By Peter Houghton.
“An oyster, sir, is one of the elements of social existence, a delicacy of no age, sex, or condition, but patent to the universal family of man…Good in a scallop, better in a stew, best of all in the shell…”
–A Crustaceous Tour, Blackwood’s Edinburgh Magazine. Volume 44. 1838 aka The Irish Oyster Eater
Living in Southeastern Massachusetts provides ample opportunities to enjoy oysters, and the winter is a great time to be eating them. The frequently pricey bi-valve may once have seemed a luxury purchase, but innovations in oyster breeding and oyster farming have helped drive today’s oyster renaissance and increased their accessibility. We are the beneficiaries of hundreds of varieties now available, including those raised right here on our very own shores.
The subtle complexity of the oyster is similar to that of a wine. In fact, as the term “terroir” concerns itself with a region’s soils and atmosphere in a particular wine, the term “merior,” coined by Greg Atkinson of the Seattle Times, involves the salinity, temperature, and food source of a water in producing an oyster. And no longer is cocktail sauce the only accoutrement: new takes on the traditional mignonettes, such as a chili-lime or soy-ginger dipping sauce, are enhancing the experience.
In addition to the many perennial festivals dedicated to the local mollusk, the “$1 oyster special” has been opening more than just doors to a larger audience. This is a great, affordable way for a newcomer to dip their toe into the briny waters and broaden their palate, or for the seasoned professional to belly up for a couple of dozen with an ice cold beer. There are a number of restaurants offering the $1 special on the South Shore and South Coast, but don’t expect to find them on the busy weekends–they’re generally reserved for earlier in the week. For a unique experience, head on down this March to the Charlie Horse in Kingston for March Oyster Madness. Similarly fashioned like the NCAA D1 Basketball tournament, you’ll be able to participate by casting your shells in this Sweet 16-style contest to see which mollusk will come out on top. They’ll be featuring oysters from Massachusetts to Maine including local favorites Ichabod, Island Creek, and Rocky Nook to stalwarts Wellfleet and Pemaquid.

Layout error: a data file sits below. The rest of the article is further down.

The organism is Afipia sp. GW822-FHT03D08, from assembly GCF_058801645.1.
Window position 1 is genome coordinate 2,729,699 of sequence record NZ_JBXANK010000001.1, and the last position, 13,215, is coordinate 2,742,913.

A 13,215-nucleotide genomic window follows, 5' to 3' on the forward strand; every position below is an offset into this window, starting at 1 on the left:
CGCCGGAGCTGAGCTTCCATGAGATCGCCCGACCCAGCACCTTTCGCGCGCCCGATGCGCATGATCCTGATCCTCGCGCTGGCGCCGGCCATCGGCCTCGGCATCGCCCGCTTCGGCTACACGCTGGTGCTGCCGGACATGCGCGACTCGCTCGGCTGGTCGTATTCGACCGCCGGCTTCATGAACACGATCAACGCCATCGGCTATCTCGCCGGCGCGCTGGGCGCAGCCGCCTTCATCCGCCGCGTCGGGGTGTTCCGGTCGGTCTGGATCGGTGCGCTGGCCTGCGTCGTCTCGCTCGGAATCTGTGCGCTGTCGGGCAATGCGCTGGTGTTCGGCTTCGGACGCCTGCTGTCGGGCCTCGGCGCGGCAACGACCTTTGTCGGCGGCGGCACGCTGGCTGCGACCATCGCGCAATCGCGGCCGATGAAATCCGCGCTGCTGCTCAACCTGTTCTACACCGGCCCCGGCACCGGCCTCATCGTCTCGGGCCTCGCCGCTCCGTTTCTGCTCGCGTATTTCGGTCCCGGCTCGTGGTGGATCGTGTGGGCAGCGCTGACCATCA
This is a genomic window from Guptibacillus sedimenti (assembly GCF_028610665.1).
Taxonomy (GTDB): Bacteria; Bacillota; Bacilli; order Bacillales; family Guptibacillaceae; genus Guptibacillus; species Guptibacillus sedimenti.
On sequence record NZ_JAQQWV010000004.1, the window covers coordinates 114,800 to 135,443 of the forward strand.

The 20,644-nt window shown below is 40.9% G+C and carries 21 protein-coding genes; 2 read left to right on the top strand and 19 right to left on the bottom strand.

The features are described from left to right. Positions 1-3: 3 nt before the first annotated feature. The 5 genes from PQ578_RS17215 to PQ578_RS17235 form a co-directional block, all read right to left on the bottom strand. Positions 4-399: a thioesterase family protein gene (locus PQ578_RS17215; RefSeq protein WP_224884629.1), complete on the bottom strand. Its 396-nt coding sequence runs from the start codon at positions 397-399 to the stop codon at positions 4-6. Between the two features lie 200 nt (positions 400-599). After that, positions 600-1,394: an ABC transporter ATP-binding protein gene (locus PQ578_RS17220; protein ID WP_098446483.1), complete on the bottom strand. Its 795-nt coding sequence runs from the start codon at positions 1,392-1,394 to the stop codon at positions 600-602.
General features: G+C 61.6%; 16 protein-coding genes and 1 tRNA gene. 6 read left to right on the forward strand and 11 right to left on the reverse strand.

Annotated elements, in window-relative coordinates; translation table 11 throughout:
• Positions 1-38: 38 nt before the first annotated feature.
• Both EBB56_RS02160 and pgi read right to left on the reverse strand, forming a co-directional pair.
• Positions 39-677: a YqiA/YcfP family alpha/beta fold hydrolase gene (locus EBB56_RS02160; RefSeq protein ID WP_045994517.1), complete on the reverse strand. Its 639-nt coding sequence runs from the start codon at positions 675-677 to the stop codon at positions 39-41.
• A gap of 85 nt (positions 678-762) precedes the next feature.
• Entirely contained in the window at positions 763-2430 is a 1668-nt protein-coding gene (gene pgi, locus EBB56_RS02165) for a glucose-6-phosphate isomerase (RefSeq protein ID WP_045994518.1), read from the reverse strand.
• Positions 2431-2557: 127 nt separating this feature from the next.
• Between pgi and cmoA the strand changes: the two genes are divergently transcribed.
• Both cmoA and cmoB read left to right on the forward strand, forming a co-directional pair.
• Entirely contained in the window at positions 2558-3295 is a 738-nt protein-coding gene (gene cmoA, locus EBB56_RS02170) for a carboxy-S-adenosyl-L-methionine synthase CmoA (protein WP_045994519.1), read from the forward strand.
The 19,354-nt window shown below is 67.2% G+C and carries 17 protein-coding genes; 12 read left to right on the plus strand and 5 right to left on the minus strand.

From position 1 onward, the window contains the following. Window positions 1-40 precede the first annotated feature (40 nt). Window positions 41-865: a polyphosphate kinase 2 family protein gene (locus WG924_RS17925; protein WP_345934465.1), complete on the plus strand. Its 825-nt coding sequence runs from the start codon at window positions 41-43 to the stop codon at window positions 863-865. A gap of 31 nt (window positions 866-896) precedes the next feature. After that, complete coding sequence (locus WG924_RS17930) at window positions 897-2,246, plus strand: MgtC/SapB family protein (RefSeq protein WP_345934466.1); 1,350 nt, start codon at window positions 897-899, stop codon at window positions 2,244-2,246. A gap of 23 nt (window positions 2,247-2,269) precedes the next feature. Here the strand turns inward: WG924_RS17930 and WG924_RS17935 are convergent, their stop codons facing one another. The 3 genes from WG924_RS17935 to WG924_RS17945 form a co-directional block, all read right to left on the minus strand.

Click here for a quick reference map of $1 oyster nights in our area to get you started on your expedition. Next time you’re out, don’t forget to ask for the oyster menu or check the board for what’s on ice. Many times the restaurant will provide a brief description, or ask the local ostreommelier (ok, I made that word up) which can help guide you on your journey to oyster aficionado.
Peter Houghton lives with his wife and family on the South Shore and has been studying oysters on the half shell for over 35 years. As an oyster activist, he has braved difficult and often dangerous conditions to connect with them in their natural habitats. He’s known to have, on more than one occasion, led an entire herd to safety from the local predators.